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NORTH TYNESIDE: Whitley Bay street food venue plans refused

NORTH TYNESIDE: Whitley Bay street food venue plans refused

75 Park View in Whitley Bay, where the new street food venue could be (image Chronicle Live)

Canny Leisure Group North East asked North Tyneside Council for permission to sell booze from a former banqueting hall in Whitley Bay.

The business wanted to sell “independent craft beers, wines, spirits and cocktails,” from 11am to 11pm Sunday to Wednesday and Thursday and Friday and Saturday 11am to midnight.

As well as selling drinks, the Park View premises would have also been used as a “unique setting for street food”.

But the authority’s planning committee voted to refuse the proposals at a meeting on November 9.

This comes after ward councillor John O’Shea raised concerns that it could cause problems in the area.

He raised fears about smokers congregating outside the venue on a “very narrow pavement”.

Coun O’Shea was also concerned about noise, deliveries and the impact on traffic.

At the time, director Victoria Bones said that objections like these block investment and growth in local town centres.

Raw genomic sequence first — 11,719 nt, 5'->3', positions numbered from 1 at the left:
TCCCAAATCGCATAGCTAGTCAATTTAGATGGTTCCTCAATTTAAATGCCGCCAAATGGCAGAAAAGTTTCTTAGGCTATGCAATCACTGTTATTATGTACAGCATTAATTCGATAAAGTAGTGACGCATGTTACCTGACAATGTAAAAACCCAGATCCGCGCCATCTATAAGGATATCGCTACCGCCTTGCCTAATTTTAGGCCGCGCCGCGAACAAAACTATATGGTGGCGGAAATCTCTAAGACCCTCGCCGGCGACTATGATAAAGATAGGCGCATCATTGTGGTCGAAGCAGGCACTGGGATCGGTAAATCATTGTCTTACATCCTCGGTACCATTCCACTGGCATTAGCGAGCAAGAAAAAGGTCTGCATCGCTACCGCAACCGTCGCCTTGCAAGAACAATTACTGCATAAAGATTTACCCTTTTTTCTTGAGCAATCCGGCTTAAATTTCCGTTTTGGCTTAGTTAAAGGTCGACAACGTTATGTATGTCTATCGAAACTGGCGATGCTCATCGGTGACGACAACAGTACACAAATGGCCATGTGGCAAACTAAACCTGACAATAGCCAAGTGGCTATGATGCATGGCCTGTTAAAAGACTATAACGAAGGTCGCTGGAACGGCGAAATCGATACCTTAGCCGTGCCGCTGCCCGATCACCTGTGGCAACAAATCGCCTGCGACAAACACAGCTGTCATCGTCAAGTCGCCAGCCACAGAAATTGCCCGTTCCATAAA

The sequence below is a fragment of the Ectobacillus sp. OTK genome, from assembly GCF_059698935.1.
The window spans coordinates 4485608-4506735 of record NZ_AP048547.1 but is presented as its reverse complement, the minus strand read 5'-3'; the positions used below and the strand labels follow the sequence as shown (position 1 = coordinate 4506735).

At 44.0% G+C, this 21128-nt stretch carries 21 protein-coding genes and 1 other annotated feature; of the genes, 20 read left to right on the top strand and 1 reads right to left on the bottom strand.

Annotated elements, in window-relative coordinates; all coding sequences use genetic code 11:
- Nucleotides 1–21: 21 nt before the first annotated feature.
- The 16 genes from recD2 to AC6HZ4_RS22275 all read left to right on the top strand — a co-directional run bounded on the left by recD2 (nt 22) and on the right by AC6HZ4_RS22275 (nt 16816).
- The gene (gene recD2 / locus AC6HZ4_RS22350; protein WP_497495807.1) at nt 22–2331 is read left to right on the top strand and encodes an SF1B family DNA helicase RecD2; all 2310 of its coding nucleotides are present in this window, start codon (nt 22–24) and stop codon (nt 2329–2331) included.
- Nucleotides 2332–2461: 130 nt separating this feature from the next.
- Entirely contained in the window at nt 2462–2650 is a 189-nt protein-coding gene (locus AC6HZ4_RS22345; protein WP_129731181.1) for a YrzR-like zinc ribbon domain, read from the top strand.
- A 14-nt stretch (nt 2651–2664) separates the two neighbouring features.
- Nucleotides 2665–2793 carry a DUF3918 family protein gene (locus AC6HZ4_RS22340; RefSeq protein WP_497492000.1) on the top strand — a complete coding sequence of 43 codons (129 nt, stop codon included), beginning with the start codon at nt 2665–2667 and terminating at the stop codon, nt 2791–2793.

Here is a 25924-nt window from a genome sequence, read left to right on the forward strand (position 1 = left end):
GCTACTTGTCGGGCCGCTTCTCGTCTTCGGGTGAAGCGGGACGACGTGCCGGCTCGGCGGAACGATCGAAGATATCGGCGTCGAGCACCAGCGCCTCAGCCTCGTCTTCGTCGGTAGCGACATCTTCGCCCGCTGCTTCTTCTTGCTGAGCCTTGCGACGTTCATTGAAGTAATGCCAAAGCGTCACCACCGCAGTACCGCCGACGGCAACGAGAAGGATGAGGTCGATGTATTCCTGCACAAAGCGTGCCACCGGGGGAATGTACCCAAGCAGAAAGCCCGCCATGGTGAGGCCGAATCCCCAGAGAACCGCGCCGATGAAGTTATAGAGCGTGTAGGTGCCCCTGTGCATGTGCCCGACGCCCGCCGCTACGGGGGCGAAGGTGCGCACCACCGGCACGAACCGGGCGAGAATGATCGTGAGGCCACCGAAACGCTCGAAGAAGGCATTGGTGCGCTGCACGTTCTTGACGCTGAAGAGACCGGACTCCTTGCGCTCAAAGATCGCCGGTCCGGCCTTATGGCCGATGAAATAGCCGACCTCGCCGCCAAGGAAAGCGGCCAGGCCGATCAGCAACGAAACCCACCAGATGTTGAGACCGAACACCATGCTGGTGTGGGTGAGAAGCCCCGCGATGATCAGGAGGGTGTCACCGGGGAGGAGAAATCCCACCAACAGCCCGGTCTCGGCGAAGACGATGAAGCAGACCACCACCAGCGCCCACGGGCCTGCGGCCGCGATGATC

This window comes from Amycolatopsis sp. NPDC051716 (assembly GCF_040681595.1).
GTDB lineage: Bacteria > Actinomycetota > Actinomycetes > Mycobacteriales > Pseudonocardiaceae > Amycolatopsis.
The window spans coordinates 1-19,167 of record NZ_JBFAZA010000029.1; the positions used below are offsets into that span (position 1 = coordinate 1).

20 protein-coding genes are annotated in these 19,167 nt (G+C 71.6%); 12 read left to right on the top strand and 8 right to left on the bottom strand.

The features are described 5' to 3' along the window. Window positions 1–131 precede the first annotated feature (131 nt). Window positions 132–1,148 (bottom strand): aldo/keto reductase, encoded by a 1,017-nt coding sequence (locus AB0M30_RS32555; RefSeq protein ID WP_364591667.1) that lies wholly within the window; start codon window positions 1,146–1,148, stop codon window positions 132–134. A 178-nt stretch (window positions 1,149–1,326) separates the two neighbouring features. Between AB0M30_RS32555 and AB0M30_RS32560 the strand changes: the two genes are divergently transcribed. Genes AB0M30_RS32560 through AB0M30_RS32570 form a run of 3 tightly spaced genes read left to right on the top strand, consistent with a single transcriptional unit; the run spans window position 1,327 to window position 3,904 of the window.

She also said that she aimed to make the town even better by bringing the venue, which hasn’t been used in two years, back into use.

Coun O’Shea isn’t the only one with concerns, and the authority has received 17 objections to the scheme.

Objectors raised fears about noise, anti-social behaviour and the amount of licensed premises already in the street.

One wrote: “We don’t want this lovely area with niche shops, coffee shops and a few bars and restaurants to turn into another South Parade.

“Enough is enough, we are in danger of being swamped.”

The committee backed the objectors and refused the application on the grounds that the venue would cause parking problems in the area.

Minutes from the meeting said: “The difficulties presented by the inability for vehicles to park, or stop safely to the front of the premises, given the location of the pedestrian crossing immediately outside the front of the premises, which would undermine the public safety licensing objective.”

Councillors were also concerned that Park View residents would be subjected to nuisance from drinkers.

The minutes added: “The likelihood of public nuisance to residents, who are already facing difficulties because of the existing number of licensed premises in Park View, which would undermine the prevention of public nuisance licensing objective.”

Words: Herbert Soden, Local Democracy Reporter


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